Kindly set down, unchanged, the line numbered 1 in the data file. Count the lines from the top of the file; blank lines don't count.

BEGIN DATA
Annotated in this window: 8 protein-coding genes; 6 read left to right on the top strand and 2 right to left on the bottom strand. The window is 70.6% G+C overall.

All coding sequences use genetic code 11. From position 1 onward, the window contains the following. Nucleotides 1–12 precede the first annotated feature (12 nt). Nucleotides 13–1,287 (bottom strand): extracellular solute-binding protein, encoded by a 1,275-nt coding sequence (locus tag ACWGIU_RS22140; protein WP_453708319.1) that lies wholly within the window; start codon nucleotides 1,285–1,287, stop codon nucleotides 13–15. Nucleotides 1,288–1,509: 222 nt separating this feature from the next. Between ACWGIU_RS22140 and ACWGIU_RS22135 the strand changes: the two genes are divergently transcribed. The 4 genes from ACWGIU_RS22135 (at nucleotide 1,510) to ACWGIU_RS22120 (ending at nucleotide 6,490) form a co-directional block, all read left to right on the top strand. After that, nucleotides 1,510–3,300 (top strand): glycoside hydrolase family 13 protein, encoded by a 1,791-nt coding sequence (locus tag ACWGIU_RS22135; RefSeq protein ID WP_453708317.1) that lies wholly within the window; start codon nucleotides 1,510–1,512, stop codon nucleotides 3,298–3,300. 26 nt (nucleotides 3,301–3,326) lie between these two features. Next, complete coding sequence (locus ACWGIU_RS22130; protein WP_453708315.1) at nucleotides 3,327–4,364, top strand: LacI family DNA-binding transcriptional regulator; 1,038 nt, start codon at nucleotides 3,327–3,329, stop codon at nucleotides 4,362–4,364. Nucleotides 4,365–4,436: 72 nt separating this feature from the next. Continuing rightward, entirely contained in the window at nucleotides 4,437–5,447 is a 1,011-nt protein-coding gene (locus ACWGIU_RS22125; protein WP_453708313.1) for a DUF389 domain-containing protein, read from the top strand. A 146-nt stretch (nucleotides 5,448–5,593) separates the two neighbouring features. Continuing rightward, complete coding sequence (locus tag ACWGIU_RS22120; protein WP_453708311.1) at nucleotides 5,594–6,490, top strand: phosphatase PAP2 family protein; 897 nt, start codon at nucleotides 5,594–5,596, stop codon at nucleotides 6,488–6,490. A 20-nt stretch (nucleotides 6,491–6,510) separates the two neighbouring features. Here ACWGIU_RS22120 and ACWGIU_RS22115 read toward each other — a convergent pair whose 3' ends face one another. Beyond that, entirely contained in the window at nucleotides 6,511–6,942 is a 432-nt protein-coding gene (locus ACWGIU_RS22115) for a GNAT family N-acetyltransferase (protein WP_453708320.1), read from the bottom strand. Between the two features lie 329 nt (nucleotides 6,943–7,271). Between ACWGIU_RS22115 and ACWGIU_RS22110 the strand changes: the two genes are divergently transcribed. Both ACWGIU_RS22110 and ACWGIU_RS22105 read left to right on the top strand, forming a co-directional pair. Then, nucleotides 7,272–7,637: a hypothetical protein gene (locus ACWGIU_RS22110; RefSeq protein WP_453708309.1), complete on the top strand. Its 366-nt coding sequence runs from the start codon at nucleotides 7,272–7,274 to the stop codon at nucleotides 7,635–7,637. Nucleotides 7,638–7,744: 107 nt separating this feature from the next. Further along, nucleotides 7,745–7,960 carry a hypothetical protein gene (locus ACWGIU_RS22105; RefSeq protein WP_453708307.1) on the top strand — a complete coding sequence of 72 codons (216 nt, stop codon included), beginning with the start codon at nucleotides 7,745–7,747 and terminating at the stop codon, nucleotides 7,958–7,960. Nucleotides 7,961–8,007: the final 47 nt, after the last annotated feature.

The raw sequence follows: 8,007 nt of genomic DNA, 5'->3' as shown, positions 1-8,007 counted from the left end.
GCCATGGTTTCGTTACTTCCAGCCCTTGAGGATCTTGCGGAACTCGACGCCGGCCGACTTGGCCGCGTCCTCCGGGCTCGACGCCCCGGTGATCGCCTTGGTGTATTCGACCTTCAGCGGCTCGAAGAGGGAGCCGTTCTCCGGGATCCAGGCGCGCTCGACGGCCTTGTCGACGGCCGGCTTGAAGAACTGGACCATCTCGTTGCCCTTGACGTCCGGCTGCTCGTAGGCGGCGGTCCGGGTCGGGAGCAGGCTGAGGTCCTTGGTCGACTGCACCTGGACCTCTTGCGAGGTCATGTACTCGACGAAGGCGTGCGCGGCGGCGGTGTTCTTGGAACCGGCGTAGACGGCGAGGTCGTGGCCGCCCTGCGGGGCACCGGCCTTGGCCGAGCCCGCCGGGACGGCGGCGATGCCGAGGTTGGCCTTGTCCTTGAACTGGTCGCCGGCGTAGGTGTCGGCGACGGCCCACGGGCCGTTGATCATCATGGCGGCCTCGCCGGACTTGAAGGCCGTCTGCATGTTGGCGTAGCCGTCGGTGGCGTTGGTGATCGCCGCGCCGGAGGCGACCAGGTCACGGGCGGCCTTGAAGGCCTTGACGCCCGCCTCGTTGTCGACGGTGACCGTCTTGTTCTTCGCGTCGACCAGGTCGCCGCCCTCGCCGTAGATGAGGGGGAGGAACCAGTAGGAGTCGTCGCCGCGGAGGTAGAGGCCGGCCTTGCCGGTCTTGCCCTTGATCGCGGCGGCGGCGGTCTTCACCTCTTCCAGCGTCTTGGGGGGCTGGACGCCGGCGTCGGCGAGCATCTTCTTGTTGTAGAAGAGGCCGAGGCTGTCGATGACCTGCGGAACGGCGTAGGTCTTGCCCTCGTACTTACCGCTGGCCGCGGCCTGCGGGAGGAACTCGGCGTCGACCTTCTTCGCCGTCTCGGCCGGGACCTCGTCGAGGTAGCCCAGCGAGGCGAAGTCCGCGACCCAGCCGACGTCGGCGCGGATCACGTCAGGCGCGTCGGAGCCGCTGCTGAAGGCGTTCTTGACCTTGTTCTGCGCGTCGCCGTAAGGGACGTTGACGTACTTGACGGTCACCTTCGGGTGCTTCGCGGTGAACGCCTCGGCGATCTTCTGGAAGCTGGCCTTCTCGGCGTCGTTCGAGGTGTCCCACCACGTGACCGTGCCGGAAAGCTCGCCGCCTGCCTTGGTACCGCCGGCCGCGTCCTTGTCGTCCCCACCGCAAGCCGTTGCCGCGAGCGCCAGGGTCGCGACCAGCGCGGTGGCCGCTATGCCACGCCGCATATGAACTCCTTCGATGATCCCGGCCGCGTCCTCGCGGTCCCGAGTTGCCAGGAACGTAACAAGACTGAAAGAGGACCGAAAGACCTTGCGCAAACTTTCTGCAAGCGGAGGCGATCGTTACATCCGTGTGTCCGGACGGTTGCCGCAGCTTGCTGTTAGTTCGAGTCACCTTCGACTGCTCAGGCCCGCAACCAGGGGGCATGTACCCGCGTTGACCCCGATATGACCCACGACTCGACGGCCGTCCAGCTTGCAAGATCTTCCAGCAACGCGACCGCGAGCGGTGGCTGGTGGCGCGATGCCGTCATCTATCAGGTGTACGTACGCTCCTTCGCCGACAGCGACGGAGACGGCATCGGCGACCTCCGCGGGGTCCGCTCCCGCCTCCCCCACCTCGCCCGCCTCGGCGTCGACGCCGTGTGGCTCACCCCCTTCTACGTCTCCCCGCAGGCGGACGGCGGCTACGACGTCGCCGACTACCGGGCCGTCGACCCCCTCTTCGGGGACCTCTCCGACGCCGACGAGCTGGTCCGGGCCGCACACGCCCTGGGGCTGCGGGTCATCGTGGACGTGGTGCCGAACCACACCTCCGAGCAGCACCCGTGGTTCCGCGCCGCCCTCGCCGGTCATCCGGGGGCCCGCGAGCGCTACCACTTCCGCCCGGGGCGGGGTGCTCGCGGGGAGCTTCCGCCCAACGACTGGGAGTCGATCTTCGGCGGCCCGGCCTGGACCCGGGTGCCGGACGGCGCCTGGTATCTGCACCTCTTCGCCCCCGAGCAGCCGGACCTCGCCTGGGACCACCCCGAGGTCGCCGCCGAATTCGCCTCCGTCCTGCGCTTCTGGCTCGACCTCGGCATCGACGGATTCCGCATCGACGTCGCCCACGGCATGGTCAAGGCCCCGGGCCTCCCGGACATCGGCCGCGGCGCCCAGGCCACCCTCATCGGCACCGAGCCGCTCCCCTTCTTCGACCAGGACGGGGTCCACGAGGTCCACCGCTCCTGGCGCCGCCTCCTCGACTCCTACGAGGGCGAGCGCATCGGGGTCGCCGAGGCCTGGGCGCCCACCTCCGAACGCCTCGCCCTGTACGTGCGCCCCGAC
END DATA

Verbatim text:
Annotated in this window: 8 protein-coding genes; 6 read left to right on the top strand and 2 right to left on the bottom strand. The window is 70.6% G+C overall.